Here's an example of the way I've experienced God working in my life: I applied to four graduate schools—all United Methodist Schools of Theology—all outside of Colorado. I was accepted and begin to think about my options. I hadn't even visited the United Methodist School of Theology in Denver. In a matter of minutes, the school in Denver came into my mind and I knew I needed to apply there. I was still living in Fort Collins, so I had the information mailed, and without even visiting, I applied, was accepted, and decided to attend Iliff School of Theology. I thought I needed to live farther from home to capture what I needed to learn next. I had no idea why I was going to move back to Denver. God knew what I needed to learn next, and Iliff School of Theology had a whole lot of it!

Iliff has been known to be radical in its thinking, or at least far ahead of most United Methodist congregations. The Baptist-based seminary down the street feels that Iliff is helping religion go to hell in a handbasket. Iliff strives to have a diverse faculty—not only racially, but religiously, and personally. They want gay/lesbian, Buddhist, Muslim, Agnostic, American Indian, Asian, African, Anglican, Lutheran, American Baptist, United Methodist, United Church of Christ, Unitarian Universalist, Ordained, non-Ordained, and more! They want this in their faculty and in their student body. Classes range from "The History of Colonization" to "The Spiritual Journey". Every belief I stated must be backed up with my critical insights of it, and why I espouse it today. There is a common pattern when attending this school: the first year deconstructs everything you know, the second year allows for new knowledge and a whole lot of questions, and the third year allows you to construct your new theology.

During my time at Iliff, I had every opportunity to "quit" Christianity—it was kind of the trendy thing to do! Fortunately, I had some professors who showed me why they were still part of the Christian body. One of them, a civil rights leader, spoke slowly and talked about standing up for justice and seeking God's truth through Jesus' struggle. Another, a United Methodist historian, told stories of the people who struggled hundreds of years ago to come to America and begin a new church that wouldn't be compromised like those in England. A third professor asked us to image ourselves held in God's hand: How does God see you? What does God want for you? We read about unbelievable oppression in the name of religion, we studied theology from the Reformation, we looked at Liberation Theology and Feminist Theology. We were asked what the church needs now.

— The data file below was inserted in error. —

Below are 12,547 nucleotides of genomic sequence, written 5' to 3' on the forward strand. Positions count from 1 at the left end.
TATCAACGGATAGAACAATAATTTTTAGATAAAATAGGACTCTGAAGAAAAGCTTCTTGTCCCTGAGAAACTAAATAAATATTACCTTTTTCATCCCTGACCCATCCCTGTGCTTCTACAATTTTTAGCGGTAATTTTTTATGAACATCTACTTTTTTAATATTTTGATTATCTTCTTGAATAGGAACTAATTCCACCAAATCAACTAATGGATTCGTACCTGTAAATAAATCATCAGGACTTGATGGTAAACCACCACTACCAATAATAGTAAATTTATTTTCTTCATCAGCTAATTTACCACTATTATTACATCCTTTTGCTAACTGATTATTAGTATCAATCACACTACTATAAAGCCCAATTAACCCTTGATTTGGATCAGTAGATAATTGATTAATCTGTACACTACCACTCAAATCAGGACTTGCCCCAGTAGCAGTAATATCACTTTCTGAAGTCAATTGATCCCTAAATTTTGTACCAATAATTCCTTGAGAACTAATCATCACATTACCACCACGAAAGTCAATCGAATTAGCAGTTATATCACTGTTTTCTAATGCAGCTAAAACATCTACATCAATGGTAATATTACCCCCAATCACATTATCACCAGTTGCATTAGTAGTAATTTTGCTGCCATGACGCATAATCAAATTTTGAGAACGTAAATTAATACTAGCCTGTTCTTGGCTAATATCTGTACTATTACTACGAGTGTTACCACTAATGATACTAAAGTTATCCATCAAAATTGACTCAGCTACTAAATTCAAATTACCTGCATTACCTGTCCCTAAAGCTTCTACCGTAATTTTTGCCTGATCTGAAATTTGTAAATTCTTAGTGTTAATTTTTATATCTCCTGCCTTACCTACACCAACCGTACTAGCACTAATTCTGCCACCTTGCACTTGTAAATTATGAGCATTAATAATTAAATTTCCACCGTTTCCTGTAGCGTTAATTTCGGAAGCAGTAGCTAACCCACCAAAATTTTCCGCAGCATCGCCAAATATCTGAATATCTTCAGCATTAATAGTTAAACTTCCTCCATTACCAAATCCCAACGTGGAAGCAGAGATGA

During these three years, I thought about the easier choice of moving to a denomination I believed in more fully: the United Church of Christ. They are split, like many denominations, but more of their churches are ordaining gay and lesbian pastors, they are more willing to be political, and more willing to challenge outdated views of the Bible. But, when I prayed for my place, for my call to ministry, I kept getting that it's in the United Methodist Church. Even when I attended a world-event called General Conference in 2004 with United Methodist's from around the world and they upheld the rule that says, "...we do not ordain practicing homosexuals", I still felt called to this church. I felt a stronger call to be a United Methodist pastor because of the work we need to do. I will fight for the causes I believe to be true so that my gay and lesbian friends can be my ordained colleagues. I will not become disheartened for the sake of the youth group I now lead! There is a brighter future for the church and there is a great need for the community it provides.

One more thought on other religions: all the professors I had who were not Christian would laugh when some of us would say, "we want to become Muslim (fill in the blank)." They would say that the tenants of all religions are great, but almost every religious community has it's major flaws. You just have to choose to be devoted to one, and then truly be married to it. Be the best you can be, and constantly be helping the community be the best it can be!


Annie Rigo


Meniscus Magazine © 2005. All material is property of respective artists.